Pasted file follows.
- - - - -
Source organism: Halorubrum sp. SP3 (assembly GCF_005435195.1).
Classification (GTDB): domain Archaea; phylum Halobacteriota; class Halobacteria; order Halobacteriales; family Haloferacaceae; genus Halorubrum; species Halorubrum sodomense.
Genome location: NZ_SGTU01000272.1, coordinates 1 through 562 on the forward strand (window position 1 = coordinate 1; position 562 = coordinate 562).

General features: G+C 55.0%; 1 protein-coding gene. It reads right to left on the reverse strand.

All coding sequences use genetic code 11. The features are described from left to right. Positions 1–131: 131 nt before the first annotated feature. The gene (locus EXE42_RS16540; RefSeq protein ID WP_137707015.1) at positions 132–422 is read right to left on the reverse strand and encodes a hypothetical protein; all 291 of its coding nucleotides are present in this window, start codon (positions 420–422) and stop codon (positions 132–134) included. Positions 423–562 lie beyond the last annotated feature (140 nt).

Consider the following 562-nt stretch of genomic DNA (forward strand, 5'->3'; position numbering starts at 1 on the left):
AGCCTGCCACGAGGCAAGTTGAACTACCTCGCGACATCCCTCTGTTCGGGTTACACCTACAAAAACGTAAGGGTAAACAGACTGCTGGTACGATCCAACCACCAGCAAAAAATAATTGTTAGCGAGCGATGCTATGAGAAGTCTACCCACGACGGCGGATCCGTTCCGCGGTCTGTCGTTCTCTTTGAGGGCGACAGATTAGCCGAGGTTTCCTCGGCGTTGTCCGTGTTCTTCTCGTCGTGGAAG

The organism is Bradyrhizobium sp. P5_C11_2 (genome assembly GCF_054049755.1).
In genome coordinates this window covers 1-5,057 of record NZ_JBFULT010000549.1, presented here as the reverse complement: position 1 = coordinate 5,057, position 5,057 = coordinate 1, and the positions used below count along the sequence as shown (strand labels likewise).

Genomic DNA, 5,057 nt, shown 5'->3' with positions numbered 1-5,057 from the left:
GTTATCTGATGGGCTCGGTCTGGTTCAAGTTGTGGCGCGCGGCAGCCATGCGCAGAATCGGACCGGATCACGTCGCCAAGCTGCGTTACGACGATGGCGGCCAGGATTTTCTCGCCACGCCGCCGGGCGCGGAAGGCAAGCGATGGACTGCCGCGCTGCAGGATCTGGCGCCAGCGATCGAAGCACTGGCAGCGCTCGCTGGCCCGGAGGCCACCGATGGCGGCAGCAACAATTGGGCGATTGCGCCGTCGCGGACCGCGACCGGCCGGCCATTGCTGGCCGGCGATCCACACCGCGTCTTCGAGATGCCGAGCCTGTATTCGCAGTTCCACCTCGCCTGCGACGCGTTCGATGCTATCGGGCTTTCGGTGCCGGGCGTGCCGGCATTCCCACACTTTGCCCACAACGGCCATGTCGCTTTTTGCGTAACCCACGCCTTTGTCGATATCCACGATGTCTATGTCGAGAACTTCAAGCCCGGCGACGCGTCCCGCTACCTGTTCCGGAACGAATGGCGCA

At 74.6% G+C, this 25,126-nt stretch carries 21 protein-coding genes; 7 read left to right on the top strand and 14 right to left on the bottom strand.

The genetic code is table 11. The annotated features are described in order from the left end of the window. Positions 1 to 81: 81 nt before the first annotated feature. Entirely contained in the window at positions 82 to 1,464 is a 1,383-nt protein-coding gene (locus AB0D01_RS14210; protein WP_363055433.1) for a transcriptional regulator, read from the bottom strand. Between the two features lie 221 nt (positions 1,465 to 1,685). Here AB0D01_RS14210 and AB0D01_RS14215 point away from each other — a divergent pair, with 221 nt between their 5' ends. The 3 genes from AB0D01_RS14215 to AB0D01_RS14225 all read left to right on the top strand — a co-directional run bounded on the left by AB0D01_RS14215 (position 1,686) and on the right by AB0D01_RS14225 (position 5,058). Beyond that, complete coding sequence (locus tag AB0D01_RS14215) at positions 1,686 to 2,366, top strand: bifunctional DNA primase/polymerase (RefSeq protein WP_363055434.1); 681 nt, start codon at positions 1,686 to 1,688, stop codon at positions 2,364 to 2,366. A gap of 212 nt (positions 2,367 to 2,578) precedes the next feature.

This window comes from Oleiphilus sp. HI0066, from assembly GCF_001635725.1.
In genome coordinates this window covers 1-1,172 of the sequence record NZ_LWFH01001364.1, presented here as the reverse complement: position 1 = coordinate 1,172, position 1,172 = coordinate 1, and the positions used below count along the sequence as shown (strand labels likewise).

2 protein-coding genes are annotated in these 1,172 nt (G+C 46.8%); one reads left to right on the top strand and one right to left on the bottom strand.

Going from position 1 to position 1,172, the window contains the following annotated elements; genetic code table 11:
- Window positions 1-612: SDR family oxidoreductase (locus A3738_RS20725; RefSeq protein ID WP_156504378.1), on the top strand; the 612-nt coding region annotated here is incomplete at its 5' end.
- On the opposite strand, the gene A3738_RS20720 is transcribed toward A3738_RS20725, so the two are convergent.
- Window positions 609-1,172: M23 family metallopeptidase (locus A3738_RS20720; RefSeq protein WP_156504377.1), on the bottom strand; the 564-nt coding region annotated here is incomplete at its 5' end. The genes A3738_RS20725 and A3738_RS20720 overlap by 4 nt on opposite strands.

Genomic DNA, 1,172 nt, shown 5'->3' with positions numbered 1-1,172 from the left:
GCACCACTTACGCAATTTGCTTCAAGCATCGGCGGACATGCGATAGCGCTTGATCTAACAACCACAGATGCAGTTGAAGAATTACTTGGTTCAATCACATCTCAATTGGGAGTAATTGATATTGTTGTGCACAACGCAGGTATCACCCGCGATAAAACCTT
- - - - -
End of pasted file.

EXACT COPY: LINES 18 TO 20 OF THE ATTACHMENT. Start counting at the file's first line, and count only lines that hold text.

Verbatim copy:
- Window positions 1-612: SDR family oxidoreductase (locus A3738_RS20725; RefSeq protein ID WP_156504378.1), on the top strand; the 612-nt coding region annotated here is incomplete at its 5' end.
- On the opposite strand, the gene A3738_RS20720 is transcribed toward A3738_RS20725, so the two are convergent.
- Window positions 609-1,172: M23 family metallopeptidase (locus A3738_RS20720; RefSeq protein WP_156504377.1), on the bottom strand; the 564-nt coding region annotated here is incomplete at its 5' end. The genes A3738_RS20725 and A3738_RS20720 overlap by 4 nt on opposite strands.